In 1888, German Chancellor Otto von Bismarck said, “One day the great European War will come out of some damned foolish thing in the Balkans.” His words proved prophetic. In 1914, a Serbian plot succeeded in the assassination of the heir to the Austro-Hungarian throne and precipitated World War One.
One hundred and thirty-three years later, President Joe Biden said, “I think it’s more than likely we’re going to end up if we end up in a war - a real shooting war with a major power - it’s going to be as a consequence of a cyber breach of great consequence, and it’s increasing exponentially the capabilities.”
Mr. Biden’s stumbling statement is likely to prove as prophetic as Mr. von Bismarck’s. A cyberattack that disables or destroys a significant part of our commercial or defense infrastructure is an act of aggression that would justify a kinetic response.
Mr. Biden’s statement shouldn’t be confused with saber-rattling but, he has inadvertently raised the issue of when a cyberattack should be regarded as an act of war.
Cyberattacks, often difficult to trace to their perpetrators, usually don’t take lives or cause physical destruction. Nevertheless, cyberattacks, including ransomware attacks, can cause enormous damage. The US legal definition of “act of war” only refers to declared and undeclared armed conflicts. That definition – and military planning - must be modernized to include cyberattacks that disable or destroy important parts of a nation’s defense or commercial infrastructure.
The concept is not new. Anyone who saw the 2007 “Live Free or Die Hard” movie saw how a nation could be stopped in its tracks by such cyberattacks. That same year, Russian cyberattacks stopped the Estonian government from functioning for weeks.
China has sought to develop the capabilities and strategies to make such cyberattacks for more than twenty years. The 1999 book “Unrestricted Warfare” by two Peoples’ Liberation Army colonels advertised that fact to the world. Chinese strategists call these attacks “sha shou jian,” the “assassin’s mace.” An “assassins’ mace” cyberattack could disable our power grids, make trillions of dollars disappear from the stock markets, or disable our satellite and missile defenses.
Along with China, Russia, Iran, and North Korea, each seeks to cripple our economy and defense capabilities through cyberattacks. We are doing virtually nothing to deter them.
During his June summit with Russian President Putin, Mr. Biden painted a red line for Russia by presenting Mr. Putin with a list of elements of US infrastructure, including defense, energy, communications, and commercial entities, that Mr. Biden warned were off-limits to Russian cyberattacks.
Only weeks after Mr. Biden’s warning, “REvil,” a Russian cybergang, reportedly attacked a defense contractor and stole several gigabytes of data. Russian cyber gangs – many of which are connected to Russian intelligence agencies - do not make such attacks without orders or consent from the Putin regime.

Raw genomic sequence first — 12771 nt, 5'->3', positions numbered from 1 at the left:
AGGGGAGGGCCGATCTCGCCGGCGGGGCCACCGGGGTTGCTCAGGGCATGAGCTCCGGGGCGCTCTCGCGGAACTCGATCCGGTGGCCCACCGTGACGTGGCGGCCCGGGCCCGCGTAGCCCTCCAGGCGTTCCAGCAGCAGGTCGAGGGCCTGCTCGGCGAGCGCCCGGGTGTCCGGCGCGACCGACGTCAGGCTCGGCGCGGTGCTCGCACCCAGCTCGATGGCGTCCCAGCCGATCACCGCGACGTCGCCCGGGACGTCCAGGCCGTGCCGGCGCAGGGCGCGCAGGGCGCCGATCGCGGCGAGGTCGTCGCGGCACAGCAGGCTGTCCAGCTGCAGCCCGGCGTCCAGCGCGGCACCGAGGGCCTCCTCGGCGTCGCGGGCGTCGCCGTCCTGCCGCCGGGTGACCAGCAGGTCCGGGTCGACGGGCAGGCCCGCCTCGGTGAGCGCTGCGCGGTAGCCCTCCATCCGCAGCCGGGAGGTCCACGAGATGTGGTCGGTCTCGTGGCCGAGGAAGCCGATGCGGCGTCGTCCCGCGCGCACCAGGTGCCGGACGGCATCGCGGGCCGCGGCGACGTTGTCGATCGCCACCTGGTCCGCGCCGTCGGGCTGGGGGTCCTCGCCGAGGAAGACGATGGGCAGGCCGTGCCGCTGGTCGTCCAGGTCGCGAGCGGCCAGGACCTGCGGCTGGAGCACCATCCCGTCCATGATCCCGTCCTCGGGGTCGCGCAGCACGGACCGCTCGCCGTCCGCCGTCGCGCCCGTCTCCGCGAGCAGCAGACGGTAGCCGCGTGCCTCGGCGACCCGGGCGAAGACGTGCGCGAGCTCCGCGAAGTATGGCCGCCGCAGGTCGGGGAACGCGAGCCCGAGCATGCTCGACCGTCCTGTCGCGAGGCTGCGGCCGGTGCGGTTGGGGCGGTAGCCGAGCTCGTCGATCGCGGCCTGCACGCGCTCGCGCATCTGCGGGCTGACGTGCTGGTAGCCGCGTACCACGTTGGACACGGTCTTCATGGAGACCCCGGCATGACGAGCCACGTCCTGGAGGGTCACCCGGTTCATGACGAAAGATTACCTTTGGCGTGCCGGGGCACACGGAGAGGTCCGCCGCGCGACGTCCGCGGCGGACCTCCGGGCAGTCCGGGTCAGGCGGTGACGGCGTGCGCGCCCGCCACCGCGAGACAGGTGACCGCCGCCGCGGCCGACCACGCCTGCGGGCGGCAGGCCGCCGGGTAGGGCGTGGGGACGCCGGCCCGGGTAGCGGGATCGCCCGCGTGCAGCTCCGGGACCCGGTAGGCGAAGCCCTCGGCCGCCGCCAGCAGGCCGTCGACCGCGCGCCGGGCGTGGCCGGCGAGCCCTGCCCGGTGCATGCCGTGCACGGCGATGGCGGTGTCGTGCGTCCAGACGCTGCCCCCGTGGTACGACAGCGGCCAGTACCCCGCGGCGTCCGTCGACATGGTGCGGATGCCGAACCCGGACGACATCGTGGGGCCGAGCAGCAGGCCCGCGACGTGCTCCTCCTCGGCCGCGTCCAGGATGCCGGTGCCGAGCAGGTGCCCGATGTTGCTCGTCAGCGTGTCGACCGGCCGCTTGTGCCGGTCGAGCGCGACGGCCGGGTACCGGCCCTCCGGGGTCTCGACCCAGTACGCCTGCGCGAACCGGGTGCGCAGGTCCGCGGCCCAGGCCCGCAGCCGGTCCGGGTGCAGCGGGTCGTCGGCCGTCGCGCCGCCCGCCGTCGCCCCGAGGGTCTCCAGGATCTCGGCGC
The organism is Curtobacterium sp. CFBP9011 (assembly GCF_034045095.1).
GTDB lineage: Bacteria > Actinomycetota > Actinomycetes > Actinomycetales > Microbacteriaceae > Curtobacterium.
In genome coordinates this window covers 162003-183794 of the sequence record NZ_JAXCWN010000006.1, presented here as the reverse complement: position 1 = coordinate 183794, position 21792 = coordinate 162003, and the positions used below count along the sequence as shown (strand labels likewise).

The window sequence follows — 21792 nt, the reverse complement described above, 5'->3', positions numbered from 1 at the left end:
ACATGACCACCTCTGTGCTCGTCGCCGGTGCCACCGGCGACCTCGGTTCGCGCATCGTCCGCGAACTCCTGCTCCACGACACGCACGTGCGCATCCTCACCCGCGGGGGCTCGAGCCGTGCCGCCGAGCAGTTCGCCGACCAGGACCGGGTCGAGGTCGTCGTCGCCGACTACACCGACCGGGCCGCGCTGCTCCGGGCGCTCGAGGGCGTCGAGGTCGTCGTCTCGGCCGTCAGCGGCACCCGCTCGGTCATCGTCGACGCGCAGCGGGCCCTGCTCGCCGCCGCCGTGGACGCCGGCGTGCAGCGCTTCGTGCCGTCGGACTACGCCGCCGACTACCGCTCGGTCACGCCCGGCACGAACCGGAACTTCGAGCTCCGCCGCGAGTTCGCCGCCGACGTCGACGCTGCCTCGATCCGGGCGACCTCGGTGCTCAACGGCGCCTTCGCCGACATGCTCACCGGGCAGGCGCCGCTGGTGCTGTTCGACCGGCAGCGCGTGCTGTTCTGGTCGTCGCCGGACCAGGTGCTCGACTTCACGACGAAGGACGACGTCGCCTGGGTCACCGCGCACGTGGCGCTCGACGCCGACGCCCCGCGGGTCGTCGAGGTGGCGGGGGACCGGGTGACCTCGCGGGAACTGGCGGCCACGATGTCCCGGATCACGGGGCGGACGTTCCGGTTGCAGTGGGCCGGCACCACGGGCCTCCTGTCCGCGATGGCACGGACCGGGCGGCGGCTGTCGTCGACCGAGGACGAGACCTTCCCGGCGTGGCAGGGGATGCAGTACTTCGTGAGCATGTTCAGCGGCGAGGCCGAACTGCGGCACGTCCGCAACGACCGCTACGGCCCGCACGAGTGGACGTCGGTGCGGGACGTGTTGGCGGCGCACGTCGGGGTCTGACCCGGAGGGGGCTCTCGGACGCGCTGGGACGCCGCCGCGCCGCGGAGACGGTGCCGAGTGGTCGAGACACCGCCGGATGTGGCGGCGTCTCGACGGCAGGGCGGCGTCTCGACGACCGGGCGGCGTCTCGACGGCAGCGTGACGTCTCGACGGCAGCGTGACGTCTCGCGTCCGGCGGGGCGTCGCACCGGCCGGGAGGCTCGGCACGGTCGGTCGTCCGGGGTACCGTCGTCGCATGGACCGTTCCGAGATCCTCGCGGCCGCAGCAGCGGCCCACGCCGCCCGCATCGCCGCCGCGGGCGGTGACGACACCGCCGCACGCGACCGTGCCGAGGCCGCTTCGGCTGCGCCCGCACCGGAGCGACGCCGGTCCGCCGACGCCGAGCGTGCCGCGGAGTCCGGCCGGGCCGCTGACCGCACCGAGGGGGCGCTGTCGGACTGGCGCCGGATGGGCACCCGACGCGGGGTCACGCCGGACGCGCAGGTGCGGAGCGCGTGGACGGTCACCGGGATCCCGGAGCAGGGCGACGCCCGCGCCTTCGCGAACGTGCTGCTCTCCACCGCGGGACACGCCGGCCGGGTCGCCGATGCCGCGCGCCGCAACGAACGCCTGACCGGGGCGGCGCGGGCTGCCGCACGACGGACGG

On the Friday following that attack, Mr. Biden called Mr. Putin and told him he would take any necessary action to defend US businesses and infrastructure from such attacks. But Mr. Biden did nothing to punish Russia. His actions, such as ending sanctions against the construction of the Nordstream 2 pipeline, only gave Mr. Putin more of what he desires most.
The Biden administration is taking an equally appeasing approach to China. Before Deputy Secretary of State Wendy Sherman’s meeting with Chinese Foreign Minister Wang Yi in late July, the Justice Department dropped its prosecutions of five Chinese “researchers” arrested for falsifying visa forms by not disclosing their links to China’s Peoples Liberation Army.
During the meetings, Ms. Sherman was scolded by Mr. Wang and given two lists of demands for US policy changes to repair relations with China. They included three “red lines” that the US should not cross, including subversion of the Chinese system, blocking China’s development, and infringing on China’s sovereignty.
Those vague terms could mean anything from supporting Hong Kong demonstrators being convicted under China’s imposed new laws to challenging China’s illegal claims in the South China Sea.
China obviously has no respect for Mr. Biden and will continue, if not accelerate, its hundreds of daily cyberattacks on US defense and intelligence networks.
Iran is eager to join in the cyberwar against the US. SkyNews, which obtained five reports allegedly authored by a unit of Iran’s Revolutionary Guard Corps’ cyber unit, reported that they revealed research into how to disable or destroy cargo ships and Iran’s effort to identify and target key infrastructure assets.
Despite Iran’s growing cyber threat, Mr. Biden pursues the renewal of the 2015 nuclear weapons deal former President Obama made with Iran. He should, instead, deal with that threat and other Iranian acts of aggression.
Cyberattacks on US infrastructure, such as the May Colonial Pipeline ransomware attack, are difficult but not impossible to trace to their perpetrators. Mr. Biden said that he didn’t believe Russia was responsible for the Colonial Pipeline attack. Still, evidence shows – according to my sources – that a Russian cybergang, operating under orders of the Putin regime or with its consent - was responsible.
Whenever Mr. Biden excuses a major cyberattack, our adversaries grow more confident that America will not defend itself. Each time Mr. Biden fails to punish the perpetrators of a major cyberattack, the danger of more devastating cyberattacks grows, along with the danger of the real shooting war Mr. Biden forecast.
• Jed Babbin, a deputy undersecretary of Defense in the George H.W. Bush administration, is the author of “In the Words of Our Enemies.”